Japanese anime takes Sharjah by storm at SHASHAH festival
Sharjah: The three-day SHASHAH festival featuring Japanese anime (animation) kicked off Friday in Aljada, Sharjah, with workshops, film screenings, panel discussions, musical performances, contests, cosplays and more again.
The event is organized by FUNN, a Sharjah-based organization that promotes media arts learning among children and young people. Until Sunday, 4-10 p.m., the opening of SHASHAH 2022 was heard by Sheikha Jawaher bint Abdullah Al Qasimi, Director of FUNN, who said, “SHASHAH represents the totality of media arts that appear on screen, whether in the medium of photography, cinema or animation.Whether they are absorbed by television, computers, cinema or a mobile gadget, they all come under the general framework of the arts.
She added, “This is FUNN’s first event focused exclusively on the art of anime, and we’ve chosen a name that embodies all aspects of this unique art form. SHASHAH thus explores the divergent artistic styles of anime with an array of artists and creators who will lead our children and young people into its deep and expressive world.
Young children experienced learning the Japanese art of origami during a workshop led by Sahar Abdalla, a visual artist facilitator and artistic director, who introduced the children to the art of “paper folding” .
On Friday, children and young people were also introduced to the art of “2D Anime Sketching” where they explored the art of drawing anime portraits, while in the “Creating Visual Novels” session, participants learned techniques for adding visual appeal and interactivity to novels. .
The ‘Coloring Manga & Anime’ session equipped young anime enthusiasts with the aesthetic skills of coloring manga characters while in the ‘Introduction to Chibi Style’ workshop, participants were guided through the basics of drawing anime. anime characters with big heads and small bodies.
Families and children gathered to watch “The Journey” by Kôbun Shizuno, produced by Manga Productions in Saudi Arabia. The film is based on a tale taken from the Arabian Peninsula and set 1,500 years ago. The narrative tells the story of a potter named Aus who takes up arms against an invader threatening to enslave the people of Mecca.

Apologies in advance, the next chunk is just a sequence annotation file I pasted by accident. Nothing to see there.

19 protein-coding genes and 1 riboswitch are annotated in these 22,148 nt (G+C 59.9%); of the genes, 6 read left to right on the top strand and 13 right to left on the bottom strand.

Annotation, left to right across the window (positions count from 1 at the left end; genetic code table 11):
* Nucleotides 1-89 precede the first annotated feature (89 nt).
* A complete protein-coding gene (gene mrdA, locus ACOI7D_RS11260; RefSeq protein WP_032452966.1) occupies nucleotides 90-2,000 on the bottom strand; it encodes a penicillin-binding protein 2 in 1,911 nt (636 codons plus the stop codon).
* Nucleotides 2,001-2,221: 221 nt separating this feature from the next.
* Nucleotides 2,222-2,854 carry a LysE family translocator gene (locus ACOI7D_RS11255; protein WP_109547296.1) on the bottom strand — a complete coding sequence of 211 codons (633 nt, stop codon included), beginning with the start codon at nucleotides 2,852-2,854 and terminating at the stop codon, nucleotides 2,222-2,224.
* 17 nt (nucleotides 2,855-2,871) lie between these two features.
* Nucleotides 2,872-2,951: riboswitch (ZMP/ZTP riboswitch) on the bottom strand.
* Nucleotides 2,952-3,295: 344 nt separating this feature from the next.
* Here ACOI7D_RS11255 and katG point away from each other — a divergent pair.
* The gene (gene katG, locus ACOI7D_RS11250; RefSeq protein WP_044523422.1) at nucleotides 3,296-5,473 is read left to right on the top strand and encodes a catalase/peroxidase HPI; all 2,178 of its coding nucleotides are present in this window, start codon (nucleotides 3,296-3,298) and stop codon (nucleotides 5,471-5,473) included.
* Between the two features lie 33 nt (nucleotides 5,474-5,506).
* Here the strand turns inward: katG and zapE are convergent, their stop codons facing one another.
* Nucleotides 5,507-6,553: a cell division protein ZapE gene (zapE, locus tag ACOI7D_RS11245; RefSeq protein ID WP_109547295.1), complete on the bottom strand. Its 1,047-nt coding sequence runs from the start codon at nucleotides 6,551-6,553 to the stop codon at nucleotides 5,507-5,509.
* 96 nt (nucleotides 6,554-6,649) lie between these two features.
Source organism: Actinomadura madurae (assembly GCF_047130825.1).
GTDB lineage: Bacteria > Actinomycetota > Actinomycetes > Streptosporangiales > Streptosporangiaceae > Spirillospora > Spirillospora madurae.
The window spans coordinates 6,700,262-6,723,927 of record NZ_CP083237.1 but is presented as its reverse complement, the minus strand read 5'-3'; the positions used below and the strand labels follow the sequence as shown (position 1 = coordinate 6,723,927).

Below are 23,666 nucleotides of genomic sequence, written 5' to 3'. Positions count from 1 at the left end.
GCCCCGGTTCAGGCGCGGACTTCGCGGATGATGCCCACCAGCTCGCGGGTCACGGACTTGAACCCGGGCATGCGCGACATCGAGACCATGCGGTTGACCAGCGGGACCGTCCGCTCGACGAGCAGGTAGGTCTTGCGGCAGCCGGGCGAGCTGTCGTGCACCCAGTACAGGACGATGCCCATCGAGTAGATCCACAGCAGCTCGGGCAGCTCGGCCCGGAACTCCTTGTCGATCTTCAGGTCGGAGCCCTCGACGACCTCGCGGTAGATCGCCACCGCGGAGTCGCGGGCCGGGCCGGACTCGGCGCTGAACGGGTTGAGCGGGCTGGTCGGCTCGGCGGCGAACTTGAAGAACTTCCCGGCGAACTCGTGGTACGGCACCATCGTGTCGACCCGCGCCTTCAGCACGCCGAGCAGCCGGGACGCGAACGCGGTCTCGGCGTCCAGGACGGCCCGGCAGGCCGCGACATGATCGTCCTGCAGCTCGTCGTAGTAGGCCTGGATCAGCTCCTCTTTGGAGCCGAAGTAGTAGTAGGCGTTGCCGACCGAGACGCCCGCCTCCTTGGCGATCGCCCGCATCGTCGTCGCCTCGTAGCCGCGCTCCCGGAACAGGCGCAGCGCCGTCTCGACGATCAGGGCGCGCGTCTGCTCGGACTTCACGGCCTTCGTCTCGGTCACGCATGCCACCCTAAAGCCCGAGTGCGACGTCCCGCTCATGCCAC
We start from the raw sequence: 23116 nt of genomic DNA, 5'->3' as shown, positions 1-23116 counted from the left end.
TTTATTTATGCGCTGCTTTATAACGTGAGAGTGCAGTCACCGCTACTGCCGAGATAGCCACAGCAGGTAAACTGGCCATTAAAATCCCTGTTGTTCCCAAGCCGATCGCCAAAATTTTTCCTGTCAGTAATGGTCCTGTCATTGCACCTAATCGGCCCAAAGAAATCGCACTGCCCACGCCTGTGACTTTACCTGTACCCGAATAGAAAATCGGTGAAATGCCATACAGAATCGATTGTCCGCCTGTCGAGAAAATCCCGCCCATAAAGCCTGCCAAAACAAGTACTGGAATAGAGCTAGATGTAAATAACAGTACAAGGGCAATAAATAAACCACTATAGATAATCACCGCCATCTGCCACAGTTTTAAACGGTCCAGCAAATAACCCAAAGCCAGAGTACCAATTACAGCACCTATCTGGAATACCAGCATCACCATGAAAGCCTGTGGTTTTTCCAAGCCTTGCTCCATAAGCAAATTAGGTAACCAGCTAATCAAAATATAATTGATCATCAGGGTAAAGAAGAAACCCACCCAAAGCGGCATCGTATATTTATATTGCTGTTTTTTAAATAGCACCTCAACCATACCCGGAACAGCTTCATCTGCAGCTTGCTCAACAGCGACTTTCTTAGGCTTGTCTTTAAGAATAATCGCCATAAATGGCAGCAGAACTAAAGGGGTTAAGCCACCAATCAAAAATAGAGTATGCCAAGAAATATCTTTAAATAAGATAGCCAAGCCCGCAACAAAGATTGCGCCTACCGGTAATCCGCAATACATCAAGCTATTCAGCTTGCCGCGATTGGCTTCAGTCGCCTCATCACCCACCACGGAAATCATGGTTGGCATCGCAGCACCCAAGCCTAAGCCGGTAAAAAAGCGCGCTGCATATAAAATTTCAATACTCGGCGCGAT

Emirati anime artists
Meanwhile, young Emirati anime artists showcase their artwork for sale to anime lovers of all ages at the event. Kiosks dotting the “Artists’ Alley” at the venue showcase a range of trinkets printed with anime fan designs and anime-inspired artwork by creatives, part of a growing community young Emiratis brought together by their common passion for the genre.
“My dad introduced me to anime,” said 24-year-old Emirati animator Madiya Zayed. “He would buy anime series dubbed in Arabic on tapes and CDs, and we would watch them together.”
Bassam Al Naqbi, who started his artistic journey in primary school, presents his sketches at SHASHAH 2022. compiled his collection of anime and comic sketches into a self-published book.
Sisters Shayma and Noora Alshemeri, both in their twenties, share a fondness for anime which they channeled into a small business focusing on anime-inspired artwork on tote bags and handbags. miniature prints.
Nouf Albloushi, 23, also runs a small business on Instagram offering posts designed with caricatures called “chibis”. She said, “I tried recreating my favorite characters from ‘Demon Slayer’ and ‘My Hero Academia’ to make them cuter.”
“Anime can transform lives”
Abdul Rahman Al Ali, a young entrepreneur running an anime merchandise store, shared how he turned his passion for the pop culture phenomenon into a pioneering business during a SHASHAH chat.
During a panel discussion held on the sidelines of the opening day of the event, Al Ali, founder of ‘Anime Store’ in Umm Al Quwain, described how since its debut in 2016, the store has participated in 26 conventions of comics, exhibitions and other related events across the country to date.
In a session moderated by Faisal Al Qudra and Bisher Zamot, Al Ali said, “Anime is not purely entertainment; it often contains important underlying messages and values that leave a strong impact on viewers and can even transform lives. In the silent anime project I worked on during my college years, I attempted to capture this deeply moving essence of anime.